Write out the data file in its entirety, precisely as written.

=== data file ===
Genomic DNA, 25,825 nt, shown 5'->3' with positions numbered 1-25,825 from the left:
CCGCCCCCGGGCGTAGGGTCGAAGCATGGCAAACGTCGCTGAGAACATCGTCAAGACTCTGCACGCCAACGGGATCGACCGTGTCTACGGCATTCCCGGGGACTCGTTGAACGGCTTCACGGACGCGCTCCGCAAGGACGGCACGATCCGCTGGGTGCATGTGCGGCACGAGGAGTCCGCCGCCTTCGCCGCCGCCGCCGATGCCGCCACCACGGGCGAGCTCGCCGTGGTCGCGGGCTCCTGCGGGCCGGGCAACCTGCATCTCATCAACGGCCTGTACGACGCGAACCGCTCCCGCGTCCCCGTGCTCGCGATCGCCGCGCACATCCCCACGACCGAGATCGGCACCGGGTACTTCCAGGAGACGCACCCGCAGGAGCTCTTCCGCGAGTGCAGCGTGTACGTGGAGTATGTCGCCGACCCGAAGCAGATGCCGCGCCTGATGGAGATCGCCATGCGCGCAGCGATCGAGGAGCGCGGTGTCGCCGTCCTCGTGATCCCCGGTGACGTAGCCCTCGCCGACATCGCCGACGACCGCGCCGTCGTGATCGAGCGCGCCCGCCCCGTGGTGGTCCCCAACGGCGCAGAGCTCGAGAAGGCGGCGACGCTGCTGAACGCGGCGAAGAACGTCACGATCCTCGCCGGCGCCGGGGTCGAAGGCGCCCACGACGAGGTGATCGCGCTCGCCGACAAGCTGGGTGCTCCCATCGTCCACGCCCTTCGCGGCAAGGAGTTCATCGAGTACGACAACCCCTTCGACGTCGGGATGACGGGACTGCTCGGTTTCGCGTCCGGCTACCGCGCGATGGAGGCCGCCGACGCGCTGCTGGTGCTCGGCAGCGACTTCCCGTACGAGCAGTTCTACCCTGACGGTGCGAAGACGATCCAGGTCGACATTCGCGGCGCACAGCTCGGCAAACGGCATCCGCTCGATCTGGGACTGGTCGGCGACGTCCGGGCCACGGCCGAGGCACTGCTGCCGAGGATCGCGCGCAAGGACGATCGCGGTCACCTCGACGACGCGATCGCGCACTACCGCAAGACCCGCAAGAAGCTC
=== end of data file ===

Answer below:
Genomic DNA, 25,825 nt, shown 5'->3' with positions numbered 1-25,825 from the left:
CCGCCCCCGGGCGTAGGGTCGAAGCATGGCAAACGTCGCTGAGAACATCGTCAAGACTCTGCACGCCAACGGGATCGACCGTGTCTACGGCATTCCCGGGGACTCGTTGAACGGCTTCACGGACGCGCTCCGCAAGGACGGCACGATCCGCTGGGTGCATGTGCGGCACGAGGAGTCCGCCGCCTTCGCCGCCGCCGCCGATGCCGCCACCACGGGCGAGCTCGCCGTGGTCGCGGGCTCCTGCGGGCCGGGCAACCTGCATCTCATCAACGGCCTGTACGACGCGAACCGCTCCCGCGTCCCCGTGCTCGCGATCGCCGCGCACATCCCCACGACCGAGATCGGCACCGGGTACTTCCAGGAGACGCACCCGCAGGAGCTCTTCCGCGAGTGCAGCGTGTACGTGGAGTATGTCGCCGACCCGAAGCAGATGCCGCGCCTGATGGAGATCGCCATGCGCGCAGCGATCGAGGAGCGCGGTGTCGCCGTCCTCGTGATCCCCGGTGACGTAGCCCTCGCCGACATCGCCGACGACCGCGCCGTCGTGATCGAGCGCGCCCGCCCCGTGGTGGTCCCCAACGGCGCAGAGCTCGAGAAGGCGGCGACGCTGCTGAACGCGGCGAAGAACGTCACGATCCTCGCCGGCGCCGGGGTCGAAGGCGCCCACGACGAGGTGATCGCGCTCGCCGACAAGCTGGGTGCTCCCATCGTCCACGCCCTTCGCGGCAAGGAGTTCATCGAGTACGACAACCCCTTCGACGTCGGGATGACGGGACTGCTCGGTTTCGCGTCCGGCTACCGCGCGATGGAGGCCGCCGACGCGCTGCTGGTGCTCGGCAGCGACTTCCCGTACGAGCAGTTCTACCCTGACGGTGCGAAGACGATCCAGGTCGACATTCGCGGCGCACAGCTCGGCAAACGGCATCCGCTCGATCTGGGACTGGTCGGCGACGTCCGGGCCACGGCCGAGGCACTGCTGCCGAGGATCGCGCGCAAGGACGATCGCGGTCACCTCGACGACGCGATCGCGCACTACCGCAAGACCCGCAAGAAGCTC